While Frozen is a bit of an anomaly due to its incredible popularity right now, it’s not uncommon to wait 30 minutes or more to meet “ordinary” characters. That can be less or considerably more depending on the time of year you visit, and the character’s popularity. To make matters worse, many of these lines are outdoors and do not offer shade.
If you must meet characters, doing a character meal is a good way to save time by having the characters come to you while you eat. Of course, there is an additional charge for these meals, and most of them are not cheap. (Here are our recommendations if you’re on the Disney Dining Plan.) Still, it can be worth your time, money, and sanity if your kids are really into characters.
In pop culture, Disney trips are portrayed as expensive, highly commercialized affairs. This sentiment has become so commonplace that Jungle Cruise skippers often joke that everything leads to a gift shop. While much of this is deserved, visiting Walt Disney World doesn’t have to be ridiculously expensive.
Guests can stay in cheap, off-site hotels that are in abundance around Orlando. (We far prefer staying on-site; click here to read our article weighing the pros and cons of off-site v. on-site.) Disney allows guests to bring their own food to the park (a rare policy among theme parks), but even if you don’t do this, prices are still significantly lower than what you’ll find at a movie theater or ball park. You can buy discounted souvenirs at nearby outlets or online, or have freebies offered in-park substitute as souvenirs. About the only thing significant aspect of a Walt Disney World vacation that can be done significantly cheaper with an alternative approach is theme park tickets. Then then, though, you can save money by purchasing them from a third party.
Walt Disney World will never be as inexpensive as visiting a state or National Park, but compared to a lot of other entertainment and vacation options, it can be a better deal. It’s just a matter of perspective and being willing to do things a certain way to save money.
PhotoPass is a free service where Disney photographers around the park will take photos of you in front of park icons and other photogenic scenery. Normally, the catch is that while the taking of the photos is free, downloading and printing them costs money (as does the Memory Maker package).
This would render that “free” tag illusory, but for the fact that PhotoPass photographers (and any Cast Member, for that matter) will also take photos for you with your camera.
Given the fact that PhotoPass will take photos of you with your own camera, I have always had a really hard time recommending guests purchase Memory Maker. Granted, there are benefits if your camera isn’t very nice, and the PhotoPass photographers are more “aggressive” in getting good photos with their own cameras than with yours, but to me, that’s not enough to justify spending over $100 on Memory Maker. Most guests would come out ahead buying a cheap point & shoot (or even had PhotoPass photographers use their phones to take photos), had PhotoPass photographers use that to take their photos, and then purchased photobooks through reputable online services.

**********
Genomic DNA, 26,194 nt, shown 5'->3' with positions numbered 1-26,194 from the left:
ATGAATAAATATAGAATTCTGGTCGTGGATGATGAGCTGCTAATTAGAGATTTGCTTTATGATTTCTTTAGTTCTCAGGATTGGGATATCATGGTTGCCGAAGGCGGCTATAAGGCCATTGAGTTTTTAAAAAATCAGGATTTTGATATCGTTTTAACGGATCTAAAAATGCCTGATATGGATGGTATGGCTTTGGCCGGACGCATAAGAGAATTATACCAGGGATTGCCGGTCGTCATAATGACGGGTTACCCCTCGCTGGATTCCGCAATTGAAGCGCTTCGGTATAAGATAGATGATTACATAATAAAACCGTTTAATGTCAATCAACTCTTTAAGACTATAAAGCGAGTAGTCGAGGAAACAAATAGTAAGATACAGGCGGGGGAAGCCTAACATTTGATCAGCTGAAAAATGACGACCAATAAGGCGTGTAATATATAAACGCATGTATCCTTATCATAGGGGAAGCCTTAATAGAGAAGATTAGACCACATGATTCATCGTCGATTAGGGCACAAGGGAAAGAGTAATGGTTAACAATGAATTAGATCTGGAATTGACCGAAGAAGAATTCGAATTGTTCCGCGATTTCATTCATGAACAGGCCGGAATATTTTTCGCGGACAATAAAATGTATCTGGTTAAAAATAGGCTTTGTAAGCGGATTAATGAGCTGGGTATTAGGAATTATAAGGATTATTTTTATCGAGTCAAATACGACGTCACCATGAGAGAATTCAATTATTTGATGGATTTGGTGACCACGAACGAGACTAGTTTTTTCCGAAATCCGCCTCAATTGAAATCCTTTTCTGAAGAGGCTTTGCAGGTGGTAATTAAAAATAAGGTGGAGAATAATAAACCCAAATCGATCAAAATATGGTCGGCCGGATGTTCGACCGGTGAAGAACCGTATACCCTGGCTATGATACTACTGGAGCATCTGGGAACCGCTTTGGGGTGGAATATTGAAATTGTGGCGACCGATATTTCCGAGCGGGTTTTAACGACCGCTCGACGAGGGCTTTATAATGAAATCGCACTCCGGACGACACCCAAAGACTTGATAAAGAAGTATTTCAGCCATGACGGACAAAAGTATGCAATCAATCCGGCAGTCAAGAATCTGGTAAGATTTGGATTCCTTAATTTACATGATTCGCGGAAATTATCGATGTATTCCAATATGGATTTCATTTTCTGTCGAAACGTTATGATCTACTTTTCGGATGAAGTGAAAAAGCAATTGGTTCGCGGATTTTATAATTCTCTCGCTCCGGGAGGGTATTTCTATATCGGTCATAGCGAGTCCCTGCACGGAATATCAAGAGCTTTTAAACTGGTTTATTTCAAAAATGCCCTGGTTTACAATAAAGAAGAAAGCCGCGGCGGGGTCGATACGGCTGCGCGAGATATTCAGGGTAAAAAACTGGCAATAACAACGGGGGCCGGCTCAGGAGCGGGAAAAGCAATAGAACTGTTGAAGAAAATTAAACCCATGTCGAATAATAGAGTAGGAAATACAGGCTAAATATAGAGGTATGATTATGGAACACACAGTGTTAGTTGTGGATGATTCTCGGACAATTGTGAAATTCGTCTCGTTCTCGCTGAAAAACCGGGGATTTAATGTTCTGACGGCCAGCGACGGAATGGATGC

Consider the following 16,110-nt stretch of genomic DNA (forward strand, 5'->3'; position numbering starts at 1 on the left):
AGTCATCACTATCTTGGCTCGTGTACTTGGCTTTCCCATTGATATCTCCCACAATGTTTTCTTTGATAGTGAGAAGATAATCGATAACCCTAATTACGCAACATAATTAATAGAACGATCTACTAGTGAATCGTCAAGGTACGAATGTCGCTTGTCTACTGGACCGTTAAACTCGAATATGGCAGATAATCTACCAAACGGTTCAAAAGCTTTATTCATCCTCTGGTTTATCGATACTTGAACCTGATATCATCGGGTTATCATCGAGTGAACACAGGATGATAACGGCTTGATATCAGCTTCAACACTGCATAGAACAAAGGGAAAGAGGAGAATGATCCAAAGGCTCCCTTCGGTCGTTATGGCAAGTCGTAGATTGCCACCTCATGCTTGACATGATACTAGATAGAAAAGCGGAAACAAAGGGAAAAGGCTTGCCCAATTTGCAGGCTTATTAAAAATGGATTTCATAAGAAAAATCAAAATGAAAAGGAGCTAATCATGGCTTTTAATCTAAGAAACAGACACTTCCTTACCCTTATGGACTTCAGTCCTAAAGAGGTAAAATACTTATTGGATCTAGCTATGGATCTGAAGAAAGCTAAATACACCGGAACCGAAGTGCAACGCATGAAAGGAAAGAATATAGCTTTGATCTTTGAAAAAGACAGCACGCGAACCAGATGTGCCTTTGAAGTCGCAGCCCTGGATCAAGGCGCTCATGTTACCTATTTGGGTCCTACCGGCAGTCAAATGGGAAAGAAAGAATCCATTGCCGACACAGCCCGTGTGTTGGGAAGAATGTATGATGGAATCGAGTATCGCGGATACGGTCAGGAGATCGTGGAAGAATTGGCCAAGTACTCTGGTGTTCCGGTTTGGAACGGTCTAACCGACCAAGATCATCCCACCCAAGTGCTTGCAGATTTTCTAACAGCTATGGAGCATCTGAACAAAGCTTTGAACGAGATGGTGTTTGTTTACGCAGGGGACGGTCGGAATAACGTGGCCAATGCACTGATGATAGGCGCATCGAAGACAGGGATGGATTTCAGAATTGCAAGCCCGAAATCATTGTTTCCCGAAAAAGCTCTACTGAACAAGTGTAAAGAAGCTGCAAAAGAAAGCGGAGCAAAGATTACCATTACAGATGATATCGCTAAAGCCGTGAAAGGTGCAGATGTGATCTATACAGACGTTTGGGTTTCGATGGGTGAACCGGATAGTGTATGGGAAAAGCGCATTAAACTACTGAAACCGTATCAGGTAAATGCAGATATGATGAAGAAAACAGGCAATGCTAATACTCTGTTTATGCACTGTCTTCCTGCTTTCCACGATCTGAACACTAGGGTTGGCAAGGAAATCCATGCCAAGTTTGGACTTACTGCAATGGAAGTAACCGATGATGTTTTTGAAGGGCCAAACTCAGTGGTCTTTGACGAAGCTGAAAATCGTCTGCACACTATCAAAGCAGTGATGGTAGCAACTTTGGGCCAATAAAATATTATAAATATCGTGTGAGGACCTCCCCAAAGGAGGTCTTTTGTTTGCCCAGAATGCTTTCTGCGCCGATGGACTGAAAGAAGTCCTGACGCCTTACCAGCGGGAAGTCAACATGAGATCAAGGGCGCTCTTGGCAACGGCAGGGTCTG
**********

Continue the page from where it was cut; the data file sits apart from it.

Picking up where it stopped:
One theme of this post is that planning is important. This really cannot be understated. While it’s true that every destination you visit is best experienced with advance planning, this seems especially true at Walt Disney World. There is so much to do, and so many of the things that exist at Walt Disney World involve waiting or lines, making it seriously advantageous for anyone who is knowledgeable or has an efficient plan of attack.
Some guests go all out, planning every detail of their trip, making binders full of color-coded stuff, and all sorts of other craziness. This type of thing is best reserved for those who actually enjoy doing those things–more power to you if that fits your personality. That degree of planning is not necessary, and the amount of time you’ll expend on those efforts will be grossly disproportionate to the amount of time you’ll save over someone who is moderately prepared. (Moreover, you’ll put pressure on yourself to have an unattainably ‘perfect’ vacation.) Instead, read a variety of blogs, find some planning tips on Pinterest or Facebook, and/or skim a book like The Unofficial Guide to Walt Disney World. You’ll spend anywhere from a few hours to several days doing this, but you will poise yourself to have a great vacation.
Planning, or a lack thereof, is ultimately the key difference between those who visit Walt Disney World for the first time and have a great time, and those who have an awful time. As with all things, you get out of it what you put into it.
That’s it for our list of first timer tips. If you are planning your first trip to Walt Disney World, make sure to check out our Walt Disney World Trip Planning Guide for comprehensive planning ideas, our dining reviews to find the best restaurants, and our 101 Great Walt Disney World Tips posts.
For updates on Walt Disney World, the latest news, and tips, sign up for our free monthly newsletter!
If you are a Walt Disney World veteran, what other ‘overlooked’ things to know would you add to this? Which would you emphasize, and with which do you disagree? If you’re a first-timer, is there anything else you’d like to know? Chances are if you have questions still, so does someone else! We love hearing from readers, so please share your thoughts in the comments.